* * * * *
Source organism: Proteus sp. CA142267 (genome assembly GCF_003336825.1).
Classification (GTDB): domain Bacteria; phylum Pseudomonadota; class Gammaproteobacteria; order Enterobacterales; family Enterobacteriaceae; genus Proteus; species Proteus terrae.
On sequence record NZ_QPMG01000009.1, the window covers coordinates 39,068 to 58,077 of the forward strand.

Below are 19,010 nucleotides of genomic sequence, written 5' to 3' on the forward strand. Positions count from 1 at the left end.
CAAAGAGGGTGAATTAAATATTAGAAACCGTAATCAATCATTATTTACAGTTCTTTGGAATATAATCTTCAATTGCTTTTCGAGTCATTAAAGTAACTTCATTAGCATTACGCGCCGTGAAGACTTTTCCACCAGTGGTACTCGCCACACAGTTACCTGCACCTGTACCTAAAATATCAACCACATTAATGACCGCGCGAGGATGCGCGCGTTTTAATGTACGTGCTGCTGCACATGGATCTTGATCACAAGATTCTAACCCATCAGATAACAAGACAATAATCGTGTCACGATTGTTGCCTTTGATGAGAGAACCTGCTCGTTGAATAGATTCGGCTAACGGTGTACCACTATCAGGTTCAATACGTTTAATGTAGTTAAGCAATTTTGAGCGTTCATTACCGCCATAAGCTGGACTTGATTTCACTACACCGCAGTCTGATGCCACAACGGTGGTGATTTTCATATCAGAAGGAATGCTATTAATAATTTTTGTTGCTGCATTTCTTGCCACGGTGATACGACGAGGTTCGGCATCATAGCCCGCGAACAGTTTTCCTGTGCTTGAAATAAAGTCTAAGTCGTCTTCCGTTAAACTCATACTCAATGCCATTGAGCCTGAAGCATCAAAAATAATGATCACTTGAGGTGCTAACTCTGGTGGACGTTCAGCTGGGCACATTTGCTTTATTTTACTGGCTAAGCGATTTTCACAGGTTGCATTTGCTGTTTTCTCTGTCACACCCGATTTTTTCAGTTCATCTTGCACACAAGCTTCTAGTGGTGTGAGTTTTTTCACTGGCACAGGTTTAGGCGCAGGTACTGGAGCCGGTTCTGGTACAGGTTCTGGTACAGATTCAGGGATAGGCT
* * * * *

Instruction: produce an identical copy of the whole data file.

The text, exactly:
Source organism: Proteus sp. CA142267 (genome assembly GCF_003336825.1).
Classification (GTDB): domain Bacteria; phylum Pseudomonadota; class Gammaproteobacteria; order Enterobacterales; family Enterobacteriaceae; genus Proteus; species Proteus terrae.
On sequence record NZ_QPMG01000009.1, the window covers coordinates 39,068 to 58,077 of the forward strand.

Below are 19,010 nucleotides of genomic sequence, written 5' to 3' on the forward strand. Positions count from 1 at the left end.
CAAAGAGGGTGAATTAAATATTAGAAACCGTAATCAATCATTATTTACAGTTCTTTGGAATATAATCTTCAATTGCTTTTCGAGTCATTAAAGTAACTTCATTAGCATTACGCGCCGTGAAGACTTTTCCACCAGTGGTACTCGCCACACAGTTACCTGCACCTGTACCTAAAATATCAACCACATTAATGACCGCGCGAGGATGCGCGCGTTTTAATGTACGTGCTGCTGCACATGGATCTTGATCACAAGATTCTAACCCATCAGATAACAAGACAATAATCGTGTCACGATTGTTGCCTTTGATGAGAGAACCTGCTCGTTGAATAGATTCGGCTAACGGTGTACCACTATCAGGTTCAATACGTTTAATGTAGTTAAGCAATTTTGAGCGTTCATTACCGCCATAAGCTGGACTTGATTTCACTACACCGCAGTCTGATGCCACAACGGTGGTGATTTTCATATCAGAAGGAATGCTATTAATAATTTTTGTTGCTGCATTTCTTGCCACGGTGATACGACGAGGTTCGGCATCATAGCCCGCGAACAGTTTTCCTGTGCTTGAAATAAAGTCTAAGTCGTCTTCCGTTAAACTCATACTCAATGCCATTGAGCCTGAAGCATCAAAAATAATGATCACTTGAGGTGCTAACTCTGGTGGACGTTCAGCTGGGCACATTTGCTTTATTTTACTGGCTAAGCGATTTTCACAGGTTGCATTTGCTGTTTTCTCTGTCACACCCGATTTTTTCAGTTCATCTTGCACACAAGCTTCTAGTGGTGTGAGTTTTTTCACTGGCACAGGTTTAGGCGCAGGTACTGGAGCCGGTTCTGGTACAGGTTCTGGTACAGATTCAGGGATAGGCT